One key question is whether or not dental professionals should notify their patients of the incident.  As of April 5th, 2024, it is advised by various government agencies to wait until we have more information as to what was actually compromised.  As notification is a significant cost to dental practices, let’s make sure you are doing it once with accurate information.  Multiple investigations are concurrently happening with government agencies such as Office for Civil Rights, Federal Trade Commission and Federal Bureau of Investigation.  As those investigations continue, that information will become available and guidance will be updated.

HIPAA Due Diligence: Vetting Vendors and Downstream Impact

In the wake of this breach, discussions surrounding HIPAA due diligence have come to the forefront. HIPAA, the Health Insurance Portability and Accountability Act, mandates strict security and privacy standards for protected health information (PHI).

Dental practices, in their duty to protect patient data, must thoroughly vet vendors and their downstream partners for HIPAA compliance. Change Healthcare, a downstream vendor for many major dental practice management vendors, serves as a HIPAA Business Associate for dental practices nationwide.

However, the cyber attack on Change Healthcare underscores the importance of ongoing due diligence. Dental practices must ensure that their vendors maintain robust cybersecurity measures and promptly address any vulnerabilities that arise.  They must also ask difficult questions of their vendors to determine if downstream vendors (vendors your vendor uses) are also secure and compliant with HIPAA.

Protecting Your Dental Practice: A Call to Action

The cyber attack on Change Healthcare serves as a stark reminder of the evolving threat landscape facing the healthcare industry. Cyber attacks, fueled by the incredible value of healthcare data on the dark web, are only expected to increase in sophistication and frequency.  Dental practices have quickly become a favorite of cyber criminals due to the lack of protections in place to prevent cyber attacks.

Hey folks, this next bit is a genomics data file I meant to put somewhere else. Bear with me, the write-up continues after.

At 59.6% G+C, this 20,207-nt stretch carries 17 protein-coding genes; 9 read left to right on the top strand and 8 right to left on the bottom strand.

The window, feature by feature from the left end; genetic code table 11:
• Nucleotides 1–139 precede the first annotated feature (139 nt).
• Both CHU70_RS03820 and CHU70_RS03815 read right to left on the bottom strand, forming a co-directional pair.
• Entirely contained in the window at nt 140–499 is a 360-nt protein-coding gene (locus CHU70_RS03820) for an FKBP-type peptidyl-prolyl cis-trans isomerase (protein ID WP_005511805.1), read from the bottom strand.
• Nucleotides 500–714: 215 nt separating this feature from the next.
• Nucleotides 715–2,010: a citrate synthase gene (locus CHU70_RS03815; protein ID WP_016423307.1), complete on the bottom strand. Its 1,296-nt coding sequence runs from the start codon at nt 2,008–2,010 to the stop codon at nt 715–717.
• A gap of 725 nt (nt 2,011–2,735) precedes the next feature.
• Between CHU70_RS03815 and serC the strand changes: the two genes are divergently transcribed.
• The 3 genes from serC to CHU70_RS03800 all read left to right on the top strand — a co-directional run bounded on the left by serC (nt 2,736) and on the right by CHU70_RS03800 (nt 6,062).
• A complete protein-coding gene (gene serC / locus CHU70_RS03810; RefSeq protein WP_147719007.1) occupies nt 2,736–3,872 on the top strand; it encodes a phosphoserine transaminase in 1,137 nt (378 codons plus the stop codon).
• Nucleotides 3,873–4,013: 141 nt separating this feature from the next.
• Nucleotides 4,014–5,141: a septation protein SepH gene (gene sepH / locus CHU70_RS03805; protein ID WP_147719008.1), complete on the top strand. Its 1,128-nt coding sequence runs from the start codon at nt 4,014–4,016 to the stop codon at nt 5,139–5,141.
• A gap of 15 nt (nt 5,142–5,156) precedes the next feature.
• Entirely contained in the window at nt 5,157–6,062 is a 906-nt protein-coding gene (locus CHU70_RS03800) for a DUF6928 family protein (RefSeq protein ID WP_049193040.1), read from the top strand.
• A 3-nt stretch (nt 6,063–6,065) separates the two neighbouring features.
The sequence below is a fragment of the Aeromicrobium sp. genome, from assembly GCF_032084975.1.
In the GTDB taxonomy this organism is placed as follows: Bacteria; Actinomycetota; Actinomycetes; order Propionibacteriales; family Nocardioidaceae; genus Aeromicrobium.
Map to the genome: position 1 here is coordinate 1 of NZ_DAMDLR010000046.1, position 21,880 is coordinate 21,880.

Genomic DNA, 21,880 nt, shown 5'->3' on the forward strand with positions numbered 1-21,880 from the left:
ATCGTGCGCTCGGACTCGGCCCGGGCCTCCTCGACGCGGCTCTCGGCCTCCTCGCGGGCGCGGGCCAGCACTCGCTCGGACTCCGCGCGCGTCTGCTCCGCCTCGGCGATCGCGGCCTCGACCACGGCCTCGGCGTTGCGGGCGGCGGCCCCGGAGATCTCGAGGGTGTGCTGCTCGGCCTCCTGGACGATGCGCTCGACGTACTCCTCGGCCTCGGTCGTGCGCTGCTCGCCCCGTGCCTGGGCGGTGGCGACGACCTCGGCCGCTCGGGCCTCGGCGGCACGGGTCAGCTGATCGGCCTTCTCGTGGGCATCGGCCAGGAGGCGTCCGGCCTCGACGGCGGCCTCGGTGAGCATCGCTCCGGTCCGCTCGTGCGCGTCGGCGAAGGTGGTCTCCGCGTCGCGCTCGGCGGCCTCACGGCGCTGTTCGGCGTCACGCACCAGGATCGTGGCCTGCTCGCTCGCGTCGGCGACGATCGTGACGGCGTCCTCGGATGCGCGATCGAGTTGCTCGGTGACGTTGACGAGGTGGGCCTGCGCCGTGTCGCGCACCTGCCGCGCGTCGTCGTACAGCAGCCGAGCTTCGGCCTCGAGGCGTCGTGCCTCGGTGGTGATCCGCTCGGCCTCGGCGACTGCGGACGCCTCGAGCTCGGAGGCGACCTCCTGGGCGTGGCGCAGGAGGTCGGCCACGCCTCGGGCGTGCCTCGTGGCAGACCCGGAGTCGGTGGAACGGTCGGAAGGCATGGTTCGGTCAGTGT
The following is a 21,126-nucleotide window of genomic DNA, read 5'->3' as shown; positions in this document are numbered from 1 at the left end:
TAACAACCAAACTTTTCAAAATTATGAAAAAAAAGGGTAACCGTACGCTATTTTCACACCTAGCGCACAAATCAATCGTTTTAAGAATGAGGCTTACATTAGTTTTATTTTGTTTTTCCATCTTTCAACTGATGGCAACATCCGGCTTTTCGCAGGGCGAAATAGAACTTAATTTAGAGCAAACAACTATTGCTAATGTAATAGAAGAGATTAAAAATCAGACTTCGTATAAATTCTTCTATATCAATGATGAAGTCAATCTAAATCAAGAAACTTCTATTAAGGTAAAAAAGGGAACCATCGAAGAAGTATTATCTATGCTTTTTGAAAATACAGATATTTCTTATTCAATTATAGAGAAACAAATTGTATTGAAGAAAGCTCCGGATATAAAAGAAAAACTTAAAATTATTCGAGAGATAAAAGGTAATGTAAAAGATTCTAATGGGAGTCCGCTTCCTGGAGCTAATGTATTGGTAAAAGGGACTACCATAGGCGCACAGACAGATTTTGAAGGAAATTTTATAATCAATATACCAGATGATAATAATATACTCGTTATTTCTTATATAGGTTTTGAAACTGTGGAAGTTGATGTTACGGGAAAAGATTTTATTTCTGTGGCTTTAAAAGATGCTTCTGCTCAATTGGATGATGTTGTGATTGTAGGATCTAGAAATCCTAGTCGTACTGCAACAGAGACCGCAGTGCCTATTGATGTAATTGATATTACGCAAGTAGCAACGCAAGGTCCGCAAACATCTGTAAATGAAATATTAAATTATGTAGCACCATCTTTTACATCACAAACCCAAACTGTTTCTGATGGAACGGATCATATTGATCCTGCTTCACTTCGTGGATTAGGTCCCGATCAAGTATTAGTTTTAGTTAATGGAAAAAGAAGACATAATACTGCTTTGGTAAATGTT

This incident with Change Healthcare should be a big wake up for dental practices to prioritize cybersecurity as a fundamental aspect of their operations. This includes:

  • Regularly assessing and updating cybersecurity protocols with a thorough and accurate Risk Analysis
  • Implementing multi-factor authentication for all systems
  • Conducting thorough due diligence when selecting and monitoring vendors (not just a Business Associate Agreement)
  • Providing ongoing staff training on cybersecurity best practices

The cyber-attack on Change Healthcare has brought the vulnerabilities of the healthcare industry into sharp focus. Dental practices, as stewards of patient data, must remain vigilant in the face of evolving cyber threats. By prioritizing cybersecurity and adopting a proactive approach to risk management, dental professionals can safeguard their practices and uphold the trust of their patients.  It’s no longer a matter of “if” you will get attacked.  It’s a matter of “when”.  When it eventually happens to you, will you be prepared so that it’s a minor inconvenience, or will it be a major catastrophe?